Swimmer’s Itch is an itchy rash some people get when the larval stage of a certain parasitic flatworm burrows into their skin and dies.
Symptoms can also include low grade fever and light headedness lasting from a few hours to a few days.
Swimmer’s itch is a normal response of the human immune system to a foreign organism.
It has been reported in nearly every state in the United States, all provinces of Canada and 30 other countries.
During the summer of 2018, Torch Lake experienced really warm water (80 °F) and light wind conditions:
- Making the lake more inviting so more people were in it.
- Increasing the number of flatworms in the shallow waters, especially around the southern shores.
- Resulting in more complaints of Swimmer’s Itch.
Swimmer’s Itch Cycle
The natural cycle involves 2 hosts for different life stages of the parasitic flatworm.
Step 1. In Michigan, Common Merganser ducks are the species that most commonly carries the Swimmer’s Itch flatworm in their digestive tract.
- Most all of the young Merganser chicks carry the flatworm while only half of the adult birds do.
- Merganser ducks can travel 1-2 miles along a shoreline each day.
- Mallard ducks, geese and even muskrats can carry different parasitic flatworm species.
Step 2. When an infected water fowl excretes, it releases the parasite flatworm eggs.
Step 3. In the water, the eggs hatch releasing swimming larvae which burrow into snails.
Step 4. In snails, the larvae further develop into wormlike larvae, called cercariae, and are released from their host snail back into the water.
Step 5. Microscopic cercariae then swim up toward the sunlight at the water surface and search for a Merganser duck. The cycle repeats itself, going back to Step 1.
The parasitic larvae cannot distinguish between duck and human, so they try to enter through your skin while wading and playing in the shallow water.
There are over 100 species of parasitic flatworms in the world.
In Michigan, there are at least 10 different species of parasitic flatworms.
Each species of flatworm uses only one species of snail and one species of bird to complete its lifecycle.
Did You Know?
20-25% of people have no reaction to the Swimmer’s Itch.
It makes no difference if your beach area is sandy, rocky or weedy as host snails will live on all sites.
Beaches are not closed based on reports of Swimmer’s Itch, but are for the presence of E. coli bacteria, which can lead to more serious health issues.
In the state of Washington, unlike Michigan, signs are posted to warn swimmers.
There is no effective way for people to eliminate swimmer’s itch from your swim area using chemical pesticides. Any attempts to control Swimmer’s Itch by treatment to kill either the cercariae or their snail hosts are:
- ineffective because cercariae are capable of swimming or drifting long distances from non-treated areas.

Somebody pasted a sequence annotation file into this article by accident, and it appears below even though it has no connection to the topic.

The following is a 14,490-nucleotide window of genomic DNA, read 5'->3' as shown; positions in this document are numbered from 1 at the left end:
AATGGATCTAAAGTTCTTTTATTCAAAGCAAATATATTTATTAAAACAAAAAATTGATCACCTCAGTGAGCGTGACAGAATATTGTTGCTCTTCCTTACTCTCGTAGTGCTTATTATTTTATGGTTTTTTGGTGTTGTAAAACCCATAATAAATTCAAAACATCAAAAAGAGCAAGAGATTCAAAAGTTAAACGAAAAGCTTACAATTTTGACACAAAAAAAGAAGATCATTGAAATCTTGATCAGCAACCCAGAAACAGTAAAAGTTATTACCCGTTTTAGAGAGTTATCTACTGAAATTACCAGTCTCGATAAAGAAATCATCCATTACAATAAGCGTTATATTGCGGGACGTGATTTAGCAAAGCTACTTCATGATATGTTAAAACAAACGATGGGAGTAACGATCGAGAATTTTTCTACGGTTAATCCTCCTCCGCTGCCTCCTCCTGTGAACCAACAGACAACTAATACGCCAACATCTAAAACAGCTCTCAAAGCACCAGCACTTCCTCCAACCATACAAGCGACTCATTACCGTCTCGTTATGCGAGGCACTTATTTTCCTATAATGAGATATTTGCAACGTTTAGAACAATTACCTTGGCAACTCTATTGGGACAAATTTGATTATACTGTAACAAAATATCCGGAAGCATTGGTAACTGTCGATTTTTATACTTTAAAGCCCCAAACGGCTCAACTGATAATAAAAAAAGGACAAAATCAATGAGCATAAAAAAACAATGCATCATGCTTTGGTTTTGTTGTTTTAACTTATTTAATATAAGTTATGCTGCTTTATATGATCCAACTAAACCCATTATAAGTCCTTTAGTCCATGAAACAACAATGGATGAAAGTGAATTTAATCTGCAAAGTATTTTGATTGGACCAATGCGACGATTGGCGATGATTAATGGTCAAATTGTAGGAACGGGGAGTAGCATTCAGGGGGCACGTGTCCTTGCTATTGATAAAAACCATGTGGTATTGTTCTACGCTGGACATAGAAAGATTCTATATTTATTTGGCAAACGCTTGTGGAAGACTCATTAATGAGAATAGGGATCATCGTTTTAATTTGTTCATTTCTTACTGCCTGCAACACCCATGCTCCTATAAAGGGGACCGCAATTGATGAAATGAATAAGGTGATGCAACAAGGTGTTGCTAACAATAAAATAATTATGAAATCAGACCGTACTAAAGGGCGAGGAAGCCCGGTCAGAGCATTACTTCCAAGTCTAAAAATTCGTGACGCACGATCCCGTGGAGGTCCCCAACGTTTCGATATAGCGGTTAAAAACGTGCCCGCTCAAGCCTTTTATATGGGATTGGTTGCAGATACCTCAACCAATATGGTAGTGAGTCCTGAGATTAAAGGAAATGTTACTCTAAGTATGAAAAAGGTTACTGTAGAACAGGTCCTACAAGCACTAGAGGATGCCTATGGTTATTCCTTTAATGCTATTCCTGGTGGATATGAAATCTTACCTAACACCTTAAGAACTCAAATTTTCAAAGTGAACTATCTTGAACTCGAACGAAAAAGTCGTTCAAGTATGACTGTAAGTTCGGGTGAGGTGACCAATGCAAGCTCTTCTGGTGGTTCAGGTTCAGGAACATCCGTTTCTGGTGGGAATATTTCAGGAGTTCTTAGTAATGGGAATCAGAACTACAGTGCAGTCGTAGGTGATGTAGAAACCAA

- would kill many non-target plants and animals and may also lead to contaminated sediments.
Remember–proposing any kind of pesticide or chemical treatment in the water for any purpose must obtain a permit from the Department of Natural Resources.
When and where can you get Swimmer’s Itch?
The season’s first case of swimmer’s itch usually occurs after the first extended period of warm, calm weather in late May or early June.
It can persist throughout the summer season.
You are more likely to come in contact with the flatworm larvae when you are:
- Near the shore
- In shallow areas where waterfowl swim
- Moving rocks or docks in shallow water
Which shore area contains the parasitic flatworm larvae depends on numerous factors:
- Distribution and number of bird species infected with the parasitic flatworm
- Distribution and number of infected snail species
- Water and air temperature
- Wind direction and velocity
- Water currents
- Time of day
Making it hard to predict what beach is safe to swim in.
What can you do to reduce your chance of getting Swimmer’s Itch?
Like mosquito bites, you can reduce your exposure to Swimmer’s Itch:
- Try to create a waterproof barrier on your skin by applying sunscreen, baby oil, coconut oil or other lotions and then a swimmer’s itch cream before swimming. As of yet, an effective prevention cream has not been identified
- Swim offshore in deeper water
- Do not swim if winds are onshore
- Only stay in the water for short periods of time
- Rub briskly with a rough towel when you get out of the water
- Don’t sit around in your swimsuit
- Take a shower immediately when you get out of the water. Scrub with brown soap (Fels Naphtha) and a rough wash cloth
Once you get Swimmer’s itch, what is the treatment?
To treat swimmer’s itch once you have it:
To stop the initial tingling-wipe the area with white vinegar or salt water.
To stop the itching and to avoid secondary infection:
- Apply an over-the-counter topical anti-itch cream/ cortisone cream
- Take an over-the-counter anti-histamine
- If reaction is serious, seek medical assistance
Then, report your Swimmer’s Itch at swimmeritch.ca. This will take you to a Canadian survey. Click on Report your Itch.
We know you want to enjoy the lake for many years (and generations) to come. So, we’ve put together a list of simple steps you can take to reduce the nutrients, sediments and toxins flowing into the lake and its streams.
What to do to reduce the chance your favorite beach has Swimmer’s Itch flatworm larvae?
Step 1. Don’t attract water birds by feeding them. Take photos of them instead.
More water birds pooping near your swim area increases the chance of having an infected water bird around your swim area.
Step 2. Maintain a shoreline buffer containing a variety of native trees, shrubs and plants to prevent waterfowl from gathering on and near your property. Or encourage your township to maintain a shoreline buffer at your favorite public access site.